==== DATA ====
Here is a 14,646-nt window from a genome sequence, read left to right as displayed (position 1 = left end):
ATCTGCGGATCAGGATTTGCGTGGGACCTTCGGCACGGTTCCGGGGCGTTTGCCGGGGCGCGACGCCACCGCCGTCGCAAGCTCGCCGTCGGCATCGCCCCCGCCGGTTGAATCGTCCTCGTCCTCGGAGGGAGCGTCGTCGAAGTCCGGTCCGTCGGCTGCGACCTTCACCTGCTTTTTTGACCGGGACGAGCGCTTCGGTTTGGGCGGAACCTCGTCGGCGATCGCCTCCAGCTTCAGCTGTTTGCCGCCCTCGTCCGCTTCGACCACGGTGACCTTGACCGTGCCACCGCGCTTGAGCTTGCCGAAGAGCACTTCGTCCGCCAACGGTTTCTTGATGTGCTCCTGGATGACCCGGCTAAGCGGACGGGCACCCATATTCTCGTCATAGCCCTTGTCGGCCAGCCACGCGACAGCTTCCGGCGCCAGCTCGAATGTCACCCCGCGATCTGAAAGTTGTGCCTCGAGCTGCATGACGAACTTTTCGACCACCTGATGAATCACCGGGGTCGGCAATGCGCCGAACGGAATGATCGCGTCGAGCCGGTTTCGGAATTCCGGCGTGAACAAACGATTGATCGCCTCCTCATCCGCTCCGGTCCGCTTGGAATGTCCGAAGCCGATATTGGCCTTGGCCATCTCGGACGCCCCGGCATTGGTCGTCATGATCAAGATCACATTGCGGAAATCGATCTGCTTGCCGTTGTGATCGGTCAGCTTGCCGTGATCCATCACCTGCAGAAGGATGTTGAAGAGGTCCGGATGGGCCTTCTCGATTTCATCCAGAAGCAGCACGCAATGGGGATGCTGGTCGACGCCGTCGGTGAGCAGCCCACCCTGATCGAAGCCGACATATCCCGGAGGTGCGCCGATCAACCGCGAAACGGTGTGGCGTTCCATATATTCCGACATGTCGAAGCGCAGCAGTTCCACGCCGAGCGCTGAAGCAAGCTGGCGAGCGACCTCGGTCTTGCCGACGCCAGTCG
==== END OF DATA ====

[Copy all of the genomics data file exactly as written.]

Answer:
Here is a 14,646-nt window from a genome sequence, read left to right as displayed (position 1 = left end):
ATCTGCGGATCAGGATTTGCGTGGGACCTTCGGCACGGTTCCGGGGCGTTTGCCGGGGCGCGACGCCACCGCCGTCGCAAGCTCGCCGTCGGCATCGCCCCCGCCGGTTGAATCGTCCTCGTCCTCGGAGGGAGCGTCGTCGAAGTCCGGTCCGTCGGCTGCGACCTTCACCTGCTTTTTTGACCGGGACGAGCGCTTCGGTTTGGGCGGAACCTCGTCGGCGATCGCCTCCAGCTTCAGCTGTTTGCCGCCCTCGTCCGCTTCGACCACGGTGACCTTGACCGTGCCACCGCGCTTGAGCTTGCCGAAGAGCACTTCGTCCGCCAACGGTTTCTTGATGTGCTCCTGGATGACCCGGCTAAGCGGACGGGCACCCATATTCTCGTCATAGCCCTTGTCGGCCAGCCACGCGACAGCTTCCGGCGCCAGCTCGAATGTCACCCCGCGATCTGAAAGTTGTGCCTCGAGCTGCATGACGAACTTTTCGACCACCTGATGAATCACCGGGGTCGGCAATGCGCCGAACGGAATGATCGCGTCGAGCCGGTTTCGGAATTCCGGCGTGAACAAACGATTGATCGCCTCCTCATCCGCTCCGGTCCGCTTGGAATGTCCGAAGCCGATATTGGCCTTGGCCATCTCGGACGCCCCGGCATTGGTCGTCATGATCAAGATCACATTGCGGAAATCGATCTGCTTGCCGTTGTGATCGGTCAGCTTGCCGTGATCCATCACCTGCAGAAGGATGTTGAAGAGGTCCGGATGGGCCTTCTCGATTTCATCCAGAAGCAGCACGCAATGGGGATGCTGGTCGACGCCGTCGGTGAGCAGCCCACCCTGATCGAAGCCGACATATCCCGGAGGTGCGCCGATCAACCGCGAAACGGTGTGGCGTTCCATATATTCCGACATGTCGAAGCGCAGCAGTTCCACGCCGAGCGCTGAAGCAAGCTGGCGAGCGACCTCGGTCTTGCCGACGCCAGTCG